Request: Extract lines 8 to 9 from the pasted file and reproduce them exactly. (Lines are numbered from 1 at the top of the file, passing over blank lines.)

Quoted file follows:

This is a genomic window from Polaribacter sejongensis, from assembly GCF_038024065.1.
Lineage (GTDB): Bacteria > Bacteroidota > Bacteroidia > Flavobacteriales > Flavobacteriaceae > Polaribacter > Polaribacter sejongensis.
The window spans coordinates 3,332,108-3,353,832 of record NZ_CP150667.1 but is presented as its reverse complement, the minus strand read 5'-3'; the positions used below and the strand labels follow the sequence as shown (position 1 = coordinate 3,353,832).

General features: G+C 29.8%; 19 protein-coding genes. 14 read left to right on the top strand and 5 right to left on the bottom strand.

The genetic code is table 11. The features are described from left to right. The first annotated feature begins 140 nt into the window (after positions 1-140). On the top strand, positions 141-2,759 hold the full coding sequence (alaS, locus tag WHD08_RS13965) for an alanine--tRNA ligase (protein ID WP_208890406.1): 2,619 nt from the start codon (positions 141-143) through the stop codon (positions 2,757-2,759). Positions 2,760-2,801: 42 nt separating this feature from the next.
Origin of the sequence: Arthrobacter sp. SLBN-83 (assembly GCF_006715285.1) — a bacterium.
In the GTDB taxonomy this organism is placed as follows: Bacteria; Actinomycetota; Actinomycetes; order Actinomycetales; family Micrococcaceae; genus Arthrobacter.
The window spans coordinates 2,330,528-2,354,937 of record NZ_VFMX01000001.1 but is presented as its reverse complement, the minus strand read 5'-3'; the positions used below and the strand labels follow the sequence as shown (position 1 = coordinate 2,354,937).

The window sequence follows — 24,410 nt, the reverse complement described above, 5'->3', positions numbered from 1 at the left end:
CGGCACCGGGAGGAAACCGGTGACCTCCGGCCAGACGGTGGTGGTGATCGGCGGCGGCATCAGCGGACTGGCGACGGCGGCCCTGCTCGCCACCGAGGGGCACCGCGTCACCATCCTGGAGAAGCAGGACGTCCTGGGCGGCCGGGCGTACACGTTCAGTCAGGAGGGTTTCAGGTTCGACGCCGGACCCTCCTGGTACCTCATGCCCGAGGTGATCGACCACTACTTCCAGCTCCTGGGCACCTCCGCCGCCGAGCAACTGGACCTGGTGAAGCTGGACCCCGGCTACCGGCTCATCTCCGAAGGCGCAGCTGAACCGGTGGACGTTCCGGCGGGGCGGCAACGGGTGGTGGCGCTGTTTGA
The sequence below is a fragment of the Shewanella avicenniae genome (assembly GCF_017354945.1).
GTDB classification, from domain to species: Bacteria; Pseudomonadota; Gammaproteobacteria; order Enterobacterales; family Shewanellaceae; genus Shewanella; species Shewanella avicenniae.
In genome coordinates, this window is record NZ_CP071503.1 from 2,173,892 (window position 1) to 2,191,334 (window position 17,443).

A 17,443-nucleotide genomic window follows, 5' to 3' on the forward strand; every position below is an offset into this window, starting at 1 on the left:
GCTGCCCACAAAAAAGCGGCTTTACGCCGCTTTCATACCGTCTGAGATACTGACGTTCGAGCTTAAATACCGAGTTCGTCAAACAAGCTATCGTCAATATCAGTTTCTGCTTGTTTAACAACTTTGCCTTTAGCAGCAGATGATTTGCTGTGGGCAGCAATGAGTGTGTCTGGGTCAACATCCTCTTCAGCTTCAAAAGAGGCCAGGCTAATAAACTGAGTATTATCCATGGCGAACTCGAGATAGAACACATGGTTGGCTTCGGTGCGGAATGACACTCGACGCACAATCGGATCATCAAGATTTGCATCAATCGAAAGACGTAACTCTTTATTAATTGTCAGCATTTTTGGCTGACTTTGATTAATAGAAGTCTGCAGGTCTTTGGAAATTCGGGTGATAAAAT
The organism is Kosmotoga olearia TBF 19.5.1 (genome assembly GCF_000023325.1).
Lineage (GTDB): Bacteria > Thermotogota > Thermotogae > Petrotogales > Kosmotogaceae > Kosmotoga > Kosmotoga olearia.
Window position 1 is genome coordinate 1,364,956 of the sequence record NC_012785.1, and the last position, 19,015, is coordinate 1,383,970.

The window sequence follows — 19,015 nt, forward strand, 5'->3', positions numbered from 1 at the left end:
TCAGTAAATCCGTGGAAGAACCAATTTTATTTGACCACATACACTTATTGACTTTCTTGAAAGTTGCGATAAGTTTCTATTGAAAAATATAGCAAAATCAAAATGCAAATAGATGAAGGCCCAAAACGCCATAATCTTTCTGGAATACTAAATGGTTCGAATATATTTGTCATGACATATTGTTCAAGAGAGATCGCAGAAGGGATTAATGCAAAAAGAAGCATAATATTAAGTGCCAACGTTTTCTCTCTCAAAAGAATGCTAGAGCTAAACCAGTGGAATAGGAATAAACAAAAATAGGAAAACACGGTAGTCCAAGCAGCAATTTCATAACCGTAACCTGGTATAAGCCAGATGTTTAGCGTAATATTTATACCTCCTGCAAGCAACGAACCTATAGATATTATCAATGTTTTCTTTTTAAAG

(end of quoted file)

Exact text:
The window spans coordinates 2,330,528-2,354,937 of record NZ_VFMX01000001.1 but is presented as its reverse complement, the minus strand read 5'-3'; the positions used below and the strand labels follow the sequence as shown (position 1 = coordinate 2,354,937).

The window sequence follows — 24,410 nt, the reverse complement described above, 5'->3', positions numbered from 1 at the left end: